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Area has big stake in tiny technology

Applications of nanotechnology could open up a new class of industry in the Tampa Bay region.

Published August 29, 2006

ST. PETERSBURG - A million miniature mirrors implanted on an electronic chip light up the latest generation of rear-projection televisions.

That's one example of a commercial application of micro and nano technology.

The ink jet cartridge in the average computer printer. Super-strong military body armor. Surgical tools so small physicians monitor them through microscopes.

All are practical uses of emerging technologies to which several hundred scientists, business people and academics are devoting a better part of a week at St. Petersburg's Renaissance Vinoy Resort.

The Tampa Bay area's importance in the field could soon be more than theoretical.

The California research outfit SRI International is said to be close to announcing a plan to join with the University of South Florida in building a research center in downtown St. Petersburg.

St. Petersburg could specialize in marine applications for the miniature technology, including underwater sensors to help fight terrorism. Inventions hatched here could help detect bombs on ships entering ports and even snare enemy frogmen intent on mischief.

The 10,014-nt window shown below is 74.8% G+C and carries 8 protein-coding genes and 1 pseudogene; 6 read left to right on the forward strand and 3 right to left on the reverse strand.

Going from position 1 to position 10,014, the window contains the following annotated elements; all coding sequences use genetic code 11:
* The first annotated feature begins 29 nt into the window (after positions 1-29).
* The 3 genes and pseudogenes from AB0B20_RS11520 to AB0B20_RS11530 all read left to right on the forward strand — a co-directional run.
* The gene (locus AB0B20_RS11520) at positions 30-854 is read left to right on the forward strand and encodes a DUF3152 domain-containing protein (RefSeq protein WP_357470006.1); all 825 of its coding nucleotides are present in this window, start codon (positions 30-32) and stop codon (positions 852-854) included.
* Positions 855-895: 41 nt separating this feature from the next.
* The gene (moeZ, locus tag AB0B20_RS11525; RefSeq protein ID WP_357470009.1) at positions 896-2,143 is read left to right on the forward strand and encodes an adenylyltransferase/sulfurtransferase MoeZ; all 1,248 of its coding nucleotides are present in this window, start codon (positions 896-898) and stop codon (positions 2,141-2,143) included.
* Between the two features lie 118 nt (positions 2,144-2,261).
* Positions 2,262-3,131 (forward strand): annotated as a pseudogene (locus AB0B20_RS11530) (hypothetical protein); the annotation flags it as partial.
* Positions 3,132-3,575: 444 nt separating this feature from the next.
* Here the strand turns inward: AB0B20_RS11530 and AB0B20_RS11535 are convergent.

"There's a huge need for instrumentation for detecting those threats," said James Wylde of CSM Analytical, a Texas company that hopes to break ground on sensors to detect chemical and biological weapons. "There's also a demand for hand-held devices you can use in airports."

Micro and nano systems describe technology created on a miniature or molecular scale. As one conference attendee, the University of Mexico's Steve Walsh, described it: "It's generally everything engineered on a space smaller than a thumbnail."

More than most other innovations, micro and nano technology holds great potential to be disruptive, revolutionizing the way we live.

It's happening now in the TV industry. A mirrored chip invented by Texas Instruments led to the popular DLP rear projection technology. Ten million sets have been produced already.

But even the current generation of DLP, which uses powerful but expensive light bulbs to illuminate the mirrors, will soon seem obsolete, conference attendees said.

To compete with thinner LCD TVs, Mitsubishi plans to release a DLP TV by Christmas 2007 that will be only half the width of current rear-projection TVs and use a cheaper laser instead of a light bulb.

The same innovate-or-die atmosphere affects the market for ink jet printers, another example of micro technology. Hewlett Packard and Cannon are abandoning disposable ink jet cartridges in favor of a built-in ink system.

In the medical field, miniaturization, including coating medicines in special time-lapse polymers, promises to improve life. New hand-held devices could let hospitals dispense with central laboratories in analyzing blood specimens. Doctors could take readings at bedsides, said Dr. J. Malcolm Wilkinson, an expert on medical applications of the technology.

Wilkinson was quick to warn of the limits of miniaturization. "The worst thing you could do," he said, "is put a picture in the newspaper of a little submarine that travels through the blood."

[Last modified August 29, 2006, 00:02:01]

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